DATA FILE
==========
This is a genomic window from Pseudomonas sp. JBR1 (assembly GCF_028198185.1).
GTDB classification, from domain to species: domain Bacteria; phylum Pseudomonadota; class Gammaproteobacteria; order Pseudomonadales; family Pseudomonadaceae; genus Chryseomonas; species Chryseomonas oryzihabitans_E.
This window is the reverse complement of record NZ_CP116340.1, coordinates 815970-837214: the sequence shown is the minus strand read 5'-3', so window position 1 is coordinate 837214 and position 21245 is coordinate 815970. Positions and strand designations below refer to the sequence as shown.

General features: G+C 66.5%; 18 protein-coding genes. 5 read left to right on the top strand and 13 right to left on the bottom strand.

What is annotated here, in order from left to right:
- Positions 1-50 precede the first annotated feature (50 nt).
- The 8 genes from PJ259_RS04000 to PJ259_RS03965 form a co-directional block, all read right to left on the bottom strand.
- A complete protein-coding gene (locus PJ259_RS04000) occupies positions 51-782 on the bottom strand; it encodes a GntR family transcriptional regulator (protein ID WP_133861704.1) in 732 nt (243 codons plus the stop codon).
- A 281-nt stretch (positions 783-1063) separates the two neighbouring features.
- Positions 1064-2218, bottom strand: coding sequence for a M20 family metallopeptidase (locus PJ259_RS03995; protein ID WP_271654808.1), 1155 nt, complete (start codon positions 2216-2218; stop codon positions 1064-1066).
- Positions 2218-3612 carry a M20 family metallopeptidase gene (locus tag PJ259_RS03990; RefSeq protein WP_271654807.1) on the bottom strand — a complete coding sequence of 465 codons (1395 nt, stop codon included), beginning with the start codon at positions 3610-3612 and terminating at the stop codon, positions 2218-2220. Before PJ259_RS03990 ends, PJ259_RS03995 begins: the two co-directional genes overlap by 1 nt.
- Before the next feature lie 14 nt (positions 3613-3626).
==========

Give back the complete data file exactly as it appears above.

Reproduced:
This is a genomic window from Pseudomonas sp. JBR1 (assembly GCF_028198185.1).
GTDB classification, from domain to species: domain Bacteria; phylum Pseudomonadota; class Gammaproteobacteria; order Pseudomonadales; family Pseudomonadaceae; genus Chryseomonas; species Chryseomonas oryzihabitans_E.
This window is the reverse complement of record NZ_CP116340.1, coordinates 815970-837214: the sequence shown is the minus strand read 5'-3', so window position 1 is coordinate 837214 and position 21245 is coordinate 815970. Positions and strand designations below refer to the sequence as shown.

General features: G+C 66.5%; 18 protein-coding genes. 5 read left to right on the top strand and 13 right to left on the bottom strand.

What is annotated here, in order from left to right:
- Positions 1-50 precede the first annotated feature (50 nt).
- The 8 genes from PJ259_RS04000 to PJ259_RS03965 form a co-directional block, all read right to left on the bottom strand.
- A complete protein-coding gene (locus PJ259_RS04000) occupies positions 51-782 on the bottom strand; it encodes a GntR family transcriptional regulator (protein ID WP_133861704.1) in 732 nt (243 codons plus the stop codon).
- A 281-nt stretch (positions 783-1063) separates the two neighbouring features.
- Positions 1064-2218, bottom strand: coding sequence for a M20 family metallopeptidase (locus PJ259_RS03995; protein ID WP_271654808.1), 1155 nt, complete (start codon positions 2216-2218; stop codon positions 1064-1066).
- Positions 2218-3612 carry a M20 family metallopeptidase gene (locus tag PJ259_RS03990; RefSeq protein WP_271654807.1) on the bottom strand — a complete coding sequence of 465 codons (1395 nt, stop codon included), beginning with the start codon at positions 3610-3612 and terminating at the stop codon, positions 2218-2220. Before PJ259_RS03990 ends, PJ259_RS03995 begins: the two co-directional genes overlap by 1 nt.
- Before the next feature lie 14 nt (positions 3613-3626).